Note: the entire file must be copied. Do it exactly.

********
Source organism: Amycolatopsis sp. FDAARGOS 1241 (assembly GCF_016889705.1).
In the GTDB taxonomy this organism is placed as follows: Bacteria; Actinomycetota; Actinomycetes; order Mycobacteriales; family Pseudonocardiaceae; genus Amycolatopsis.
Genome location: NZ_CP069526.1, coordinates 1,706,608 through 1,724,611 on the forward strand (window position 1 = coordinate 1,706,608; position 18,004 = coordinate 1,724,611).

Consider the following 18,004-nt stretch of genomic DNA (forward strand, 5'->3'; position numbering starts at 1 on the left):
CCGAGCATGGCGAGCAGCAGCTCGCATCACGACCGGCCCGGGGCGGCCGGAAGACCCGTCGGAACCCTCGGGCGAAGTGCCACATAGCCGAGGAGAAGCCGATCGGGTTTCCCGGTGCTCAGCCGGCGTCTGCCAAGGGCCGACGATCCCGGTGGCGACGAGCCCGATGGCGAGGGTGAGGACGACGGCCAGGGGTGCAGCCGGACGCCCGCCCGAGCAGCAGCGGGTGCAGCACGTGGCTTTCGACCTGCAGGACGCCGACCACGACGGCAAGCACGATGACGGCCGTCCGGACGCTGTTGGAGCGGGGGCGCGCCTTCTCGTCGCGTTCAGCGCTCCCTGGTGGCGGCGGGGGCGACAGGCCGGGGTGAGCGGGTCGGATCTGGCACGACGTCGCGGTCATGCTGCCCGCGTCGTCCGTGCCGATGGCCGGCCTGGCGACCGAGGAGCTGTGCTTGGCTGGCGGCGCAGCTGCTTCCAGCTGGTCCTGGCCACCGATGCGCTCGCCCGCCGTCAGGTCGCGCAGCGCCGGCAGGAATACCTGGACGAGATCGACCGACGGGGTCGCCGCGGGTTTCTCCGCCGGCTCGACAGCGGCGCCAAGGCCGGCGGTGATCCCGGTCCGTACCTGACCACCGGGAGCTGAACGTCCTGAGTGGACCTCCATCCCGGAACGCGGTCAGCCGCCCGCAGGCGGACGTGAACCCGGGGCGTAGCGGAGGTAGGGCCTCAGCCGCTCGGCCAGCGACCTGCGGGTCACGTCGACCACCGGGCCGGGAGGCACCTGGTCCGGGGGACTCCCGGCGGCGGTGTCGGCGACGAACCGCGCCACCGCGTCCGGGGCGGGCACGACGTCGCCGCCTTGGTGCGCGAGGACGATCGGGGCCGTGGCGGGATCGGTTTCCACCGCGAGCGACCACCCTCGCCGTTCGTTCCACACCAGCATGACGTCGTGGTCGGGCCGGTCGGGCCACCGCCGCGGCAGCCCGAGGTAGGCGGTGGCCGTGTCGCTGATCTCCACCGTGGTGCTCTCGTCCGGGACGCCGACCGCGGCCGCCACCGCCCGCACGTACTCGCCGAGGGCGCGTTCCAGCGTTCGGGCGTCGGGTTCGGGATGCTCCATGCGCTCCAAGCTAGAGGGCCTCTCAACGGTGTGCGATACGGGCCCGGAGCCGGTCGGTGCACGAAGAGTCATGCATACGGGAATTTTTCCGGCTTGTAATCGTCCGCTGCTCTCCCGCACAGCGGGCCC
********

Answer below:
Source organism: Amycolatopsis sp. FDAARGOS 1241 (assembly GCF_016889705.1).
In the GTDB taxonomy this organism is placed as follows: Bacteria; Actinomycetota; Actinomycetes; order Mycobacteriales; family Pseudonocardiaceae; genus Amycolatopsis.
Genome location: NZ_CP069526.1, coordinates 1,706,608 through 1,724,611 on the forward strand (window position 1 = coordinate 1,706,608; position 18,004 = coordinate 1,724,611).

Consider the following 18,004-nt stretch of genomic DNA (forward strand, 5'->3'; position numbering starts at 1 on the left):
CCGAGCATGGCGAGCAGCAGCTCGCATCACGACCGGCCCGGGGCGGCCGGAAGACCCGTCGGAACCCTCGGGCGAAGTGCCACATAGCCGAGGAGAAGCCGATCGGGTTTCCCGGTGCTCAGCCGGCGTCTGCCAAGGGCCGACGATCCCGGTGGCGACGAGCCCGATGGCGAGGGTGAGGACGACGGCCAGGGGTGCAGCCGGACGCCCGCCCGAGCAGCAGCGGGTGCAGCACGTGGCTTTCGACCTGCAGGACGCCGACCACGACGGCAAGCACGATGACGGCCGTCCGGACGCTGTTGGAGCGGGGGCGCGCCTTCTCGTCGCGTTCAGCGCTCCCTGGTGGCGGCGGGGGCGACAGGCCGGGGTGAGCGGGTCGGATCTGGCACGACGTCGCGGTCATGCTGCCCGCGTCGTCCGTGCCGATGGCCGGCCTGGCGACCGAGGAGCTGTGCTTGGCTGGCGGCGCAGCTGCTTCCAGCTGGTCCTGGCCACCGATGCGCTCGCCCGCCGTCAGGTCGCGCAGCGCCGGCAGGAATACCTGGACGAGATCGACCGACGGGGTCGCCGCGGGTTTCTCCGCCGGCTCGACAGCGGCGCCAAGGCCGGCGGTGATCCCGGTCCGTACCTGACCACCGGGAGCTGAACGTCCTGAGTGGACCTCCATCCCGGAACGCGGTCAGCCGCCCGCAGGCGGACGTGAACCCGGGGCGTAGCGGAGGTAGGGCCTCAGCCGCTCGGCCAGCGACCTGCGGGTCACGTCGACCACCGGGCCGGGAGGCACCTGGTCCGGGGGACTCCCGGCGGCGGTGTCGGCGACGAACCGCGCCACCGCGTCCGGGGCGGGCACGACGTCGCCGCCTTGGTGCGCGAGGACGATCGGGGCCGTGGCGGGATCGGTTTCCACCGCGAGCGACCACCCTCGCCGTTCGTTCCACACCAGCATGACGTCGTGGTCGGGCCGGTCGGGCCACCGCCGCGGCAGCCCGAGGTAGGCGGTGGCCGTGTCGCTGATCTCCACCGTGGTGCTCTCGTCCGGGACGCCGACCGCGGCCGCCACCGCCCGCACGTACTCGCCGAGGGCGCGTTCCAGCGTTCGGGCGTCGGGTTCGGGATGCTCCATGCGCTCCAAGCTAGAGGGCCTCTCAACGGTGTGCGATACGGGCCCGGAGCCGGTCGGTGCACGAAGAGTCATGCATACGGGAATTTTTCCGGCTTGTAATCGTCCGCTGCTCTCCCGCACAGCGGGCCC